Stephen M. Walt

Can anything save Greece?

About 13 months ago, I returned from a visit to Greece and said I was increasingly pessimistic about prospects for a successful turnaround there. Money quotation (emphasis added): In order to stave off default, Greece needs to trim its budget drastically (which means throwing people out of work or reducing their incomes), while at the ...

LOUISA GOULIAMAKI/AFP/Getty Images
LOUISA GOULIAMAKI/AFP/Getty Images

About 13 months ago, I returned from a visit to Greece and said I was increasingly pessimistic about prospects for a successful turnaround there. Money quotation (emphasis added):

In order to stave off default, Greece needs to trim its budget drastically (which means throwing people out of work or reducing their incomes), while at the same time stimulating economic growth. The problem is that it’s hard to do both at the same time, because cutting the budget (or collecting taxes more efficiently) reduces domestic demand and thus chokes off economic growth. And because Greece is part of the Eurozone, it can’t stimulate export-led growth by the normal expedient of devaluing its currency. (The sinking Euro helps globally, but not within the Eurozone itself.) Greece’s prospects for economic growth are further handicapped by conditions elsewhere in Europe: It will be hard for Greece to grow if the rest of Europe is stagnant. If the government’s efforts at restructuring lead to widespread political unrest, then chances of robust growth are even slimmer. And once the financial markets begin to realize all this, bond spreads will increase again and we will be back in the same soup we were in a few weeks ago.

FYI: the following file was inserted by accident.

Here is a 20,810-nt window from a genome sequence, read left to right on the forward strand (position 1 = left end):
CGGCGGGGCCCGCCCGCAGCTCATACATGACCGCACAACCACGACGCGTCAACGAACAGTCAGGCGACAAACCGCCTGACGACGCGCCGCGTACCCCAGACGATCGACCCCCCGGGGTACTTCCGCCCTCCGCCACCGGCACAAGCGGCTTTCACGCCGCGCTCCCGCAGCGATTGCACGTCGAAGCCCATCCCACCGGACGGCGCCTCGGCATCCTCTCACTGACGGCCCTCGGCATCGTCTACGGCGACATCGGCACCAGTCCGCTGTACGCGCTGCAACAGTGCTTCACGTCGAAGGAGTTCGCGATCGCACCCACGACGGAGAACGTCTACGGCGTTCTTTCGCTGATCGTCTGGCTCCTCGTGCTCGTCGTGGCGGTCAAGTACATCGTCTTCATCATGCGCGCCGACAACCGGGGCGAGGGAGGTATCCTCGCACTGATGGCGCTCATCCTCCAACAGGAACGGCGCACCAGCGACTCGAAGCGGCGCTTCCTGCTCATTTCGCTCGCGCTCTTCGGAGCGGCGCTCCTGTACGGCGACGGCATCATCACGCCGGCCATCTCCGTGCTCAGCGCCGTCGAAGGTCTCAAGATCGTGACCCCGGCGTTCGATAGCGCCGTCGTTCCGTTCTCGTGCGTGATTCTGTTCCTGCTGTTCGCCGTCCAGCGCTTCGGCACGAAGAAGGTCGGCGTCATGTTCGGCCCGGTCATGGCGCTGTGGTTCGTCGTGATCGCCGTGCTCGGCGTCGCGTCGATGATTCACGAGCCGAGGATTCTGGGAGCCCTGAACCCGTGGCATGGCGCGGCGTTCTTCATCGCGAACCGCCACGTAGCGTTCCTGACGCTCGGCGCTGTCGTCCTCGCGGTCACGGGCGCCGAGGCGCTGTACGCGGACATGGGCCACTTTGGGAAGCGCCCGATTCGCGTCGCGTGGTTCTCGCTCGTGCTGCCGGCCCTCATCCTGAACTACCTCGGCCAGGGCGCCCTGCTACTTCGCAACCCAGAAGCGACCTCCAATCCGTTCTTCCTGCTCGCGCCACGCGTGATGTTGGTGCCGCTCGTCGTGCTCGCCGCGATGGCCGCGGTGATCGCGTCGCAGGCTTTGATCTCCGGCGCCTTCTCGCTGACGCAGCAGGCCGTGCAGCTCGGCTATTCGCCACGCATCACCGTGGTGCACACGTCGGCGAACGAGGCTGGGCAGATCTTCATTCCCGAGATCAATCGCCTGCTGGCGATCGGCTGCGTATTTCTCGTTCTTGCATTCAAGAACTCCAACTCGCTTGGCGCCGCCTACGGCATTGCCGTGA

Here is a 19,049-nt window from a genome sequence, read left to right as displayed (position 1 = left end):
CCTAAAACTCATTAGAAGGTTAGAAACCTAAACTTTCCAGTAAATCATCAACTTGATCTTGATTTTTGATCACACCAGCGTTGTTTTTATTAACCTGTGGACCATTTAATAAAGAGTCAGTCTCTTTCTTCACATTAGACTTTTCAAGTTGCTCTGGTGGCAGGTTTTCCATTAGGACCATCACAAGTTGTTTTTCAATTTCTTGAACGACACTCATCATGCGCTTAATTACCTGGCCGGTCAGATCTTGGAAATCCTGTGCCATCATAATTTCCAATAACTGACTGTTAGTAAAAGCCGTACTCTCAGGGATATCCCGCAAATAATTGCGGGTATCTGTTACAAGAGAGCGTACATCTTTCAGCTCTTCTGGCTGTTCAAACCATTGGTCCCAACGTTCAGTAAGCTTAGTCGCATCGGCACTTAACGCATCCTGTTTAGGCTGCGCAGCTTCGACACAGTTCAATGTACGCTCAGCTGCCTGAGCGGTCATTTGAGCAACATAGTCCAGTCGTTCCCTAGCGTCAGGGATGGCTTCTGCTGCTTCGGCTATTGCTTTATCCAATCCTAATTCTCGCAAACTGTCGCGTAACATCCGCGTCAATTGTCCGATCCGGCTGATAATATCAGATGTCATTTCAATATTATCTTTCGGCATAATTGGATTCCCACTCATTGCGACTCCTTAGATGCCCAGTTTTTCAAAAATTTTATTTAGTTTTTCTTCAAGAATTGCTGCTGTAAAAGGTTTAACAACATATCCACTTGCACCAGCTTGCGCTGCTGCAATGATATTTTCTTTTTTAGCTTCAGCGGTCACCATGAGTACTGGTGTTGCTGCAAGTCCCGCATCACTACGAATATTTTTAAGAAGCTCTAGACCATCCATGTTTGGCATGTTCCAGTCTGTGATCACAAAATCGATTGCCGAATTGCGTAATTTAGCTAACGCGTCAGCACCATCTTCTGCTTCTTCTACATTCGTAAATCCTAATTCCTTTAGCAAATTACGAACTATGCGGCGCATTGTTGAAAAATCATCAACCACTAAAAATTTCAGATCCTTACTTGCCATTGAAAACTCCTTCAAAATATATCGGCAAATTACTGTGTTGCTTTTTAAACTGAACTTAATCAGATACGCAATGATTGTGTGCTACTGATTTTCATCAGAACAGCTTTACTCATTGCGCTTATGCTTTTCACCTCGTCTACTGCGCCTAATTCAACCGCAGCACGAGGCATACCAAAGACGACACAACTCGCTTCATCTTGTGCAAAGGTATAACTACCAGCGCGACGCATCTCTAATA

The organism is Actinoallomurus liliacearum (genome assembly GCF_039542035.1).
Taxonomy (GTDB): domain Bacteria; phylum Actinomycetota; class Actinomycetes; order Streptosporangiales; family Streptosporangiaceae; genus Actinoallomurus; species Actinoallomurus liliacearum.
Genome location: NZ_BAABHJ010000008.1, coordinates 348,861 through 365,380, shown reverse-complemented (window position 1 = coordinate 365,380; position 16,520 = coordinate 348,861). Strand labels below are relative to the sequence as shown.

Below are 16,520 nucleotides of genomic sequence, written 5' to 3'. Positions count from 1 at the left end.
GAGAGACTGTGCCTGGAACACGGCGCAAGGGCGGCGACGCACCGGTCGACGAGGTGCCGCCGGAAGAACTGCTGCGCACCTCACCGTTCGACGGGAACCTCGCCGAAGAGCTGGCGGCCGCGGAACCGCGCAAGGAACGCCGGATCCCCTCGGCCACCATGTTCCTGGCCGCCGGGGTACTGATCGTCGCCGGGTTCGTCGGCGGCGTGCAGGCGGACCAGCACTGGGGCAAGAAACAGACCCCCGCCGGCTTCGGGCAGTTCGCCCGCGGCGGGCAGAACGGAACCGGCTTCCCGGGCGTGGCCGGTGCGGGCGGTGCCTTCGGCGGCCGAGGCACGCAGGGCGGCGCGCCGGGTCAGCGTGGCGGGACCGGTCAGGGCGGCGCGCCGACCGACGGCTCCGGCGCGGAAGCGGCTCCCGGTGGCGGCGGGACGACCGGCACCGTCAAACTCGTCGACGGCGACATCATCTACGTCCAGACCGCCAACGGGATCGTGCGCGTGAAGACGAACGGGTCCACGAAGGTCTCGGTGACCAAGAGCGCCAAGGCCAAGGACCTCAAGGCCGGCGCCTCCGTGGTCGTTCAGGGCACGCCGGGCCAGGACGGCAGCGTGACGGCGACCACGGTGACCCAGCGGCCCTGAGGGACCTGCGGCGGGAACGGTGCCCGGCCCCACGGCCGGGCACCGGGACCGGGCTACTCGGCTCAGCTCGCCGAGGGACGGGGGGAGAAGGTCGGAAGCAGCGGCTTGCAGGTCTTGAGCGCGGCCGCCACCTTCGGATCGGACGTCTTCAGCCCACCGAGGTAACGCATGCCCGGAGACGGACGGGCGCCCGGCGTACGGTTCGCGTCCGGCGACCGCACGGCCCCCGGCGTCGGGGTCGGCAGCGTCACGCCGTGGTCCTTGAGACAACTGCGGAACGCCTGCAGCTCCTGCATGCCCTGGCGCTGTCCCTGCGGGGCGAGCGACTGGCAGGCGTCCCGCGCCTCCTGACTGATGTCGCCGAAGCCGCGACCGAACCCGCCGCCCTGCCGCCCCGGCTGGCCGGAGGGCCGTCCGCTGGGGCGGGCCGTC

All of which leads me to conclude that Europe as a whole is going to be in difficult shape for quite some time, unless EU officials figure out a way to do a lot more than they have done so far. And a double-dip European recession could trigger a double-dip recession here in the United States, which would have profound economic and political consequences (e.g., goodbye to Barack’s second term?)."

Back then, I was surprised that anybody thought differently (i.e., that anyone believed the initial bailout would work). It didn’t, of course, and Greece, the bankers, and the EU are now back in the soup.  As the New York Times reports (my emphasis):

"Analysts and Socialist Party insiders said that Mr. Papandreou seems likely to succeed in passing the austerity package, having secured more support within the party. But economists are nearly unanimous in predicting the loans will only buy time, but do nothing to pull the country out of its economic morass and potential default.

Or as Ken Rogoff, co-author of a terrific study of financial crises ("This Time Is Different: Eight Centuries of Financial Folly), points out: "There is every possibility that at the end of this Greece is going to default anyway."

If that’s true (and it sounds right to me) then Greece may have no alternative but to abandon the Euro and leave its creditors (and the Eurozone countries) to their fates. I’m no expert on these matters, but most of what I’ve read so far tells me that this would be very bad news for the European economy, and for us. But you can relax, because at least things are going well in Libya and Afghanistan and Pakistan and the Mideast and Japan and …

Stephen M. Walt is the Robert and Renée Belfer professor of international relations at Harvard University.

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